I use various tools for cross-cutting. A lot of time, it is with a handsaw, a ryoba or dozuki or azebiki, depending:
Other times I am inclined to use my sliding compound miter saw, or, when the opportunity is available, a sliding table saw, to execute cross-cuts, especially if there are many to be done or the material is unpleasant to handsaw.
The other day I was looking on a few German web pages and came across some interesting types of double cross-cut saws. Now, it is not uncommon for pairs of chop saws, sliding or not, to be paired up on either end of a support table, like this fancy unit, an Omga TR 30 NC:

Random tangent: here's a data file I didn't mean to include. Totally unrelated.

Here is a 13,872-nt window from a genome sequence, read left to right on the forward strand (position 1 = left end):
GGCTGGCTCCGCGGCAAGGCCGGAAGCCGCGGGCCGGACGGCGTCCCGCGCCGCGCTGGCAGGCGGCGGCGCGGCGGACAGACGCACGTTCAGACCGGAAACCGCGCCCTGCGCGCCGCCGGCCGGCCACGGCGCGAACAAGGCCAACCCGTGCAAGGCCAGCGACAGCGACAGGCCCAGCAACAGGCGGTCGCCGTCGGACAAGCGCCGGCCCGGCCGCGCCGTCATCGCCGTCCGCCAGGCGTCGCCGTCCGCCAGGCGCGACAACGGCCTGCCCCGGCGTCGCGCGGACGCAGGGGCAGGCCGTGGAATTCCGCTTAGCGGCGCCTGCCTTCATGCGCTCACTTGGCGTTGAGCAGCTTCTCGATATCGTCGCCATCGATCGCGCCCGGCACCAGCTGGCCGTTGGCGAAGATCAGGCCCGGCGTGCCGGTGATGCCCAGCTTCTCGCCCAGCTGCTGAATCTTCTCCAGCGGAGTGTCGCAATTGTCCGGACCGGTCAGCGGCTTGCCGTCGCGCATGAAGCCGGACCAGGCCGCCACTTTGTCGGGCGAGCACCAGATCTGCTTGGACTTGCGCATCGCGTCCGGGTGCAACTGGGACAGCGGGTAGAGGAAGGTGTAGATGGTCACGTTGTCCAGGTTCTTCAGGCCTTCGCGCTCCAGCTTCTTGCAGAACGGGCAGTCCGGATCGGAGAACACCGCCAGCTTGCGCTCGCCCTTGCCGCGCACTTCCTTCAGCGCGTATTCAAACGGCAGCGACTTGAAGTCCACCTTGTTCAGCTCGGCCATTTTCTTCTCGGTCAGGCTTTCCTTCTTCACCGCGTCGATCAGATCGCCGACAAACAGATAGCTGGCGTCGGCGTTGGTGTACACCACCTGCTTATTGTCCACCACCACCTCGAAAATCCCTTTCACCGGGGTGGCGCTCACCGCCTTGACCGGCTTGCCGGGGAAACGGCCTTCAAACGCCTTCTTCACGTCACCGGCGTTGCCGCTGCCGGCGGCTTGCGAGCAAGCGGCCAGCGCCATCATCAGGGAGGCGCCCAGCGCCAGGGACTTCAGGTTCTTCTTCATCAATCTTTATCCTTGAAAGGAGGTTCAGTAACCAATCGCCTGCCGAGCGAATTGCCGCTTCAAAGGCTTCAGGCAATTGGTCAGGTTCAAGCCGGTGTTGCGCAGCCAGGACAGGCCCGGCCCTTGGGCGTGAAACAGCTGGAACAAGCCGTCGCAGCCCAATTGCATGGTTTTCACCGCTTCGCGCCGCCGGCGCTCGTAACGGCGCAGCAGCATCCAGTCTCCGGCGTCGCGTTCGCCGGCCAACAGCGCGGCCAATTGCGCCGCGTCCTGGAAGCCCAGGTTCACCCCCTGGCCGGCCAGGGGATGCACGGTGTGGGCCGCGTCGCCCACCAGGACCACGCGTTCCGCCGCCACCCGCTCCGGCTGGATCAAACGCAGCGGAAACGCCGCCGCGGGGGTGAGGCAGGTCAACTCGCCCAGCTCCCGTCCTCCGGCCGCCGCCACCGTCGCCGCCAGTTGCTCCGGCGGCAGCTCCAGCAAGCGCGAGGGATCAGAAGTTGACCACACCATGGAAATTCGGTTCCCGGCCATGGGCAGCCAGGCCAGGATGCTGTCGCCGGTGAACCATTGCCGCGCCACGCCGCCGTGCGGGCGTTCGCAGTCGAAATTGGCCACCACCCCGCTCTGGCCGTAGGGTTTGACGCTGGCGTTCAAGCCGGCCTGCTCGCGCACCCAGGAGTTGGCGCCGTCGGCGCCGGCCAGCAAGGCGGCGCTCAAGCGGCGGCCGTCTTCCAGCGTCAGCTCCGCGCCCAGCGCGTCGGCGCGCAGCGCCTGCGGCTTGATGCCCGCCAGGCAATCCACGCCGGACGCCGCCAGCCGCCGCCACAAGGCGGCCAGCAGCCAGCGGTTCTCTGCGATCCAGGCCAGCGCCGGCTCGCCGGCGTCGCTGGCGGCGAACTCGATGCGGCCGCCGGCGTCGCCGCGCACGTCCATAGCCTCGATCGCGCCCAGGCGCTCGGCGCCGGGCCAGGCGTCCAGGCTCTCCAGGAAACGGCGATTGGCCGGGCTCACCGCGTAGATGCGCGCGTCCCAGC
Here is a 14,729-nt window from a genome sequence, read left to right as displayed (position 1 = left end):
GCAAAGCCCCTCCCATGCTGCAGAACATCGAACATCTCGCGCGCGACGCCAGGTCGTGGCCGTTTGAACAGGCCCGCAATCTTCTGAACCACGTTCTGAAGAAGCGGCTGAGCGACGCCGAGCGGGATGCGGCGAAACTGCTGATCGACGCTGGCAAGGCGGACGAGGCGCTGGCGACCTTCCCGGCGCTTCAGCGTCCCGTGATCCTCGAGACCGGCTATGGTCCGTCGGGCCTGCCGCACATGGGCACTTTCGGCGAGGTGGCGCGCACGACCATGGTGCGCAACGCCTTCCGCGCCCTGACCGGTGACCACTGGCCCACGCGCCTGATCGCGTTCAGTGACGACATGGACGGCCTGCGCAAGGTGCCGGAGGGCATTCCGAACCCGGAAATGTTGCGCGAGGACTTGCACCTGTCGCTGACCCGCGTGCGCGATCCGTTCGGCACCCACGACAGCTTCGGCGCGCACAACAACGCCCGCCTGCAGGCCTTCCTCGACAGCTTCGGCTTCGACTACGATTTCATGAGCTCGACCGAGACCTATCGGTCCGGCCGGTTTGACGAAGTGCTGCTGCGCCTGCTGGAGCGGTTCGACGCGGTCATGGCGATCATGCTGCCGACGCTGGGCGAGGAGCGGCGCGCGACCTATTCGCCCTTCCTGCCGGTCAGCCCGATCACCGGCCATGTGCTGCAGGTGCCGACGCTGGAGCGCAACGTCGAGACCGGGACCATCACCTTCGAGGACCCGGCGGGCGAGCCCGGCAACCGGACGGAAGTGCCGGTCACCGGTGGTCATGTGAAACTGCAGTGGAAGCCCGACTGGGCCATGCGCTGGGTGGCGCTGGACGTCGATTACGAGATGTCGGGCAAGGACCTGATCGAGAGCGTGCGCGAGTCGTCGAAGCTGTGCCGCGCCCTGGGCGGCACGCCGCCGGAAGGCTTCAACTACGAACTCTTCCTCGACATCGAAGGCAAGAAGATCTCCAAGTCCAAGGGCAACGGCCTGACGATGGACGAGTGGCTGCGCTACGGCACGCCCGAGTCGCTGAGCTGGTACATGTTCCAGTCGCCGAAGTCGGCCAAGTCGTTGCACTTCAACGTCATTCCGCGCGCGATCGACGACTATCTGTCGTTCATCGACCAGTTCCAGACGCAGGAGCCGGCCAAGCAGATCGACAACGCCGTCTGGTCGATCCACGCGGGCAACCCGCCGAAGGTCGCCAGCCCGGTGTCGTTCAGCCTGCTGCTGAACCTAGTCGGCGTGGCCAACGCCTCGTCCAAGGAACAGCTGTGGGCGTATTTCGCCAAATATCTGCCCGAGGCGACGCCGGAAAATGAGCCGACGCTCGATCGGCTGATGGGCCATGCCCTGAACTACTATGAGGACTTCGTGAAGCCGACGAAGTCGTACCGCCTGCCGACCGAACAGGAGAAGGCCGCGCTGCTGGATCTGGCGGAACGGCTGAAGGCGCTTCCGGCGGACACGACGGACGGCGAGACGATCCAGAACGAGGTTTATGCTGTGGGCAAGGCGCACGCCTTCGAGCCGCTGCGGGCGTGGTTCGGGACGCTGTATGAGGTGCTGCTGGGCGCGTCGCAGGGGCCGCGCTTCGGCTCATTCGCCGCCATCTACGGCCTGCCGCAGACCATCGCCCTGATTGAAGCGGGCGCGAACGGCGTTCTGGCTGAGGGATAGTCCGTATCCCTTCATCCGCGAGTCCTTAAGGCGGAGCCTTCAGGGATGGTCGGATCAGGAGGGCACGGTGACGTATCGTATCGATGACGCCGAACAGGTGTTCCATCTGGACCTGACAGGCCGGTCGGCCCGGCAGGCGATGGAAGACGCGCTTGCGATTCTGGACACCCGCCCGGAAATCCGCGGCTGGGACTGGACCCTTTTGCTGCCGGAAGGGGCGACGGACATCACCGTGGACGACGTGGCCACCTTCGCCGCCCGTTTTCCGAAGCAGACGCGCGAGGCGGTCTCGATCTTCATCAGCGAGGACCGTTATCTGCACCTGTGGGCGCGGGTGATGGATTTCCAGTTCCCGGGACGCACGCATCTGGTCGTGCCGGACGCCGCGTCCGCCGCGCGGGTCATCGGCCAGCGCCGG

What I had never seen before, however, is that the Germans also do the same sort of thing with pairs of table saws, and put a giant sliding table between them - a doppelablaengsaege as it is termed. I thought it would be of interest to readers out there to see some of these monsters, which are presumably used for simultaneous cross-cuts on the same timber:
The ways are both 45˚ vees, which by all accounts is one of the best shapes.
Here's another one, the Bauerle DS with an enormous sliding table, and the table saw heads are floor-mount:
Then there's the Bauerle DSII, which doesn't have a sliding table but a roller-wheel equipped beam in the middle:
Some details of the same machine:
The Rueco 32:
The Huellhorst DH50:
This one, made by Torwegge, resembles a large lathe in certain respects:
The German tool manufacturers certainly know how to go big or go home. Well made, hulking pieces of equipment.